What's not being mentioned much in the news reports is the shift to the right among newly elected Democrats. For example, West Virginia elected a Democrat, the former governor, to their vacant Senate seat, but that new Senator is by no means friendly to Obama and his agenda. In short, I think a lot of Democrats are likely to be voting with the Republicans against Obama's programs. Frankly, I was hoping although not really expecting the Republicans to take control of the Senate as well as the House. But the actual results may be nearly as good. It's pretty clear that not only will Obama not be able to force through any more of his far-left programs, but that those programs that he has already forced through will now be facing a hostile Congress.

If these newly-elected Republicans--as well as those Democrats that managed to hang on--know what's good for them, they'll go to work immediately on taking a meat axe to taxes and spending, chopping regulations wholesale, and repealing ObamaCare. If they don't make dramatic progress on all these things by 2012, they'll be unemployed. And they know it.

The parting on the right is now a parting on the left.


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Thursday, 4 November 2010
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Friday, 5 November 2010
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08:25 - Some editors are more clueless than others. The victim, Monica Gaudio, wrote an article and posted it on her web site. Cooks Source (sic) magazine, a for-profit publication, used the article without permission or payment. The author contacted the magazine to demand an apology and a small donation to a non-profit as compensation for their use of the article. Here, in part, is the reply that Ms. Gaudio received from Judith Griggs, the editor of Cooks Source.

"Yes Monica, I have been doing this for 3 decades, having been an editor at The Voice, Housitonic Home and Connecticut Woman Magazine. I do know about copyright laws. It was "my bad" indeed, and, as the magazine is put together in long sessions, tired eyes and minds somethings forget to do these things.

But honestly Monica, the web is considered "public domain" and you should be happy we just didn't "lift" your whole article and put someone else's name on it! It happens a lot, clearly more than you are aware of, especially on college campuses, and the workplace. If you took offence and are unhappy, I am sorry, but you as a professional should know that the article we used written by you was in very bad need of editing, and is much better now than was originally. Now it will work well for your portfolio. For that reason, I have a bit of a difficult time with your requests for monetary gain, albeit for such a fine (and very wealthy!) institution. We put some time into rewrites, you should compensate me! I never charge young writers for advice or rewriting poorly written pieces, and have many who write for me... ALWAYS for free!"

I sincerely hope that Ms. Gaudio sues Cooks Source for copyright infringement and is awarded statutory damages. Just the editor's email response should make the case a slam dunk. If Jammie Thomas can have a $1.5 million judgment entered against her for non-commercial copyright infringement of a few audio tracks, it's only reasonable that Cooks Source pay a heavy price for its actions and attitude.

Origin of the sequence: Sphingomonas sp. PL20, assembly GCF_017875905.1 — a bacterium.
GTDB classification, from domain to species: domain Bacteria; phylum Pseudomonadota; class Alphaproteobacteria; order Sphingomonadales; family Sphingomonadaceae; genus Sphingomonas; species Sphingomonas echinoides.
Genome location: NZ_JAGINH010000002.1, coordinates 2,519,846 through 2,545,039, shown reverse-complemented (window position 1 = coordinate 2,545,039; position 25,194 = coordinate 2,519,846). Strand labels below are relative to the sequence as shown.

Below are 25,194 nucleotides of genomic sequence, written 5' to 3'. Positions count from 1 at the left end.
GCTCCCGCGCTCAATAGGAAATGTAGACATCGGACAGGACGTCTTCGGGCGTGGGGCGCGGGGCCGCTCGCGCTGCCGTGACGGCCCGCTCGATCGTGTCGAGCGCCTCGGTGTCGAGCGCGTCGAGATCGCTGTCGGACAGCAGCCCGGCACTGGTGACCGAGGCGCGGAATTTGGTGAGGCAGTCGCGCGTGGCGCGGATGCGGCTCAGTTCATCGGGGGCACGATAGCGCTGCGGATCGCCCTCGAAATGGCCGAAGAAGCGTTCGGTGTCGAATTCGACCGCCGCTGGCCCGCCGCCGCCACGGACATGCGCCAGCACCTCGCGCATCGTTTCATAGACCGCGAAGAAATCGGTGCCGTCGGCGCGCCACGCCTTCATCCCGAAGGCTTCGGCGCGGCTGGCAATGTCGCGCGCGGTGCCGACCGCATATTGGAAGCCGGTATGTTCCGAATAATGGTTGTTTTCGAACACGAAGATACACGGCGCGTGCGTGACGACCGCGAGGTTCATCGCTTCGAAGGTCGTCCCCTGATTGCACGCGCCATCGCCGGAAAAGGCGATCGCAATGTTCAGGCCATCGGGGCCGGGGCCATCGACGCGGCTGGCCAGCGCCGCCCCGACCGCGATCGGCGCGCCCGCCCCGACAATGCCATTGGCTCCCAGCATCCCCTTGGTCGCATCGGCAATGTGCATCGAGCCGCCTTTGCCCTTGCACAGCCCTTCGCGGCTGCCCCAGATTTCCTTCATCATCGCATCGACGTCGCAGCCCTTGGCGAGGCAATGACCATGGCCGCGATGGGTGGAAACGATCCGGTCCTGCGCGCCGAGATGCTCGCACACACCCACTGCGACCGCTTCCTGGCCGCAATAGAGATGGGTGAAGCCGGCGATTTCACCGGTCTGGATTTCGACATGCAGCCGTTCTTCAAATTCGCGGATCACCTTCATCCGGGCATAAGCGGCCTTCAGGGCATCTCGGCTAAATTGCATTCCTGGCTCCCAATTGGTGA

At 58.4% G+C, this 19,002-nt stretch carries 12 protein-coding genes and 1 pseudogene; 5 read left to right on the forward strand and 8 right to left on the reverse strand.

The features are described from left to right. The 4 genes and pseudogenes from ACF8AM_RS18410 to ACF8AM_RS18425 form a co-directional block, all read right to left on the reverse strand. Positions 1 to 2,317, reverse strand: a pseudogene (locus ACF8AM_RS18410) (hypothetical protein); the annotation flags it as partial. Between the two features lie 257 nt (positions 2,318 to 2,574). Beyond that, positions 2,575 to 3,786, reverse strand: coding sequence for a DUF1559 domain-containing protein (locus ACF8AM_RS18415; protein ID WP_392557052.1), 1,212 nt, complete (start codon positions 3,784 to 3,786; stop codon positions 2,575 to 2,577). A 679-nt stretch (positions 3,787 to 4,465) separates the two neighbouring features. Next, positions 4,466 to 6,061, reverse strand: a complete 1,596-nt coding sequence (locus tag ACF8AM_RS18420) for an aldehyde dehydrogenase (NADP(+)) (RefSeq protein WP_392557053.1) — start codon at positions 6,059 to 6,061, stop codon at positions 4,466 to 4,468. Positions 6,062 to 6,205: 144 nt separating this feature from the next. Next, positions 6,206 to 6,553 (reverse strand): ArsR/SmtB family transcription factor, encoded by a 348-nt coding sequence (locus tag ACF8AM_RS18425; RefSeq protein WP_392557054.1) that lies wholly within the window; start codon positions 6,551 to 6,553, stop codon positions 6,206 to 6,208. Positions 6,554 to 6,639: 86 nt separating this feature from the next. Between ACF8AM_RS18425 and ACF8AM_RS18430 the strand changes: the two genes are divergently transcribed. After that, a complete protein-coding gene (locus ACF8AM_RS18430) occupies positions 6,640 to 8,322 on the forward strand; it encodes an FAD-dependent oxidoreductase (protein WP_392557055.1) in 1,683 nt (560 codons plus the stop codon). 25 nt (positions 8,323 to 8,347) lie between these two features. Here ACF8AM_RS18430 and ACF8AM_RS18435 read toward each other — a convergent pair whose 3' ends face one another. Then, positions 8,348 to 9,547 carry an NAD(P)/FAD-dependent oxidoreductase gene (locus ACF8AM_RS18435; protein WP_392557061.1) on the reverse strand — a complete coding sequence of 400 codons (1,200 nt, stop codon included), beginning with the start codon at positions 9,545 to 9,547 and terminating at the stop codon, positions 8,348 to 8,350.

Of course, that's not going to happen. The copyright system is designed for the benefit of corporations, not to protect the actual authors. That's only to be expected, since corporations can pay the lawyers and have bought and paid for most of the politicians and judges.



13:26 - O'Reilly just emailed me to say that the third edition of Building the Perfect PC is off to the printers and due in bookstores on 1 December. As usual, Amazon has Barbara as the sole author. Their rule appears to be that if Barbara and I write a book, Barbara is the author. If I write a book, I'm the author. Barbara is horrified. I think it's funny. To be fair, Barnes & Noble has me as the sole author. The difference is, B&N will notice the problem and fix it eventually. Amazon won't.

I'm a very unusual author. Most authors treat their books like children. They cheer them on and follow their Amazon sales rank. They're elated if the book does well and depressed by every dip in sales from day to day. I, on the other hand, am more like a salmon. When I finish a book, that's it. I've done my job as well as I can do it, and whether the book succeeds or fails is out of my control. Once the book goes to the printer, I pretty much forget about it. I concentrate on the next project.

Which is what I'm concentrating on now. The microchemistry kit manual has my attention now and will until it's finished.


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Saturday, 8 November 2010
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09:58 - Interesting article in this morning's paper, listing the top zip codes in North Carolina for contributions to federal-level election campaigns. With a population close to a quarter million, Winston-Salem is the fourth or fifth largest city in North Carolina, but we're apparently quite generous in funding election campaigns for federal office. Winston-Salem zipcode 27104 was the number one zipcode in North Carolina for campaign contributions. Our own zipcode, 27106, which adjoins 27104, was number four statewide, and was only $5,000 short of being number three.


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Sunday, 7 November 2010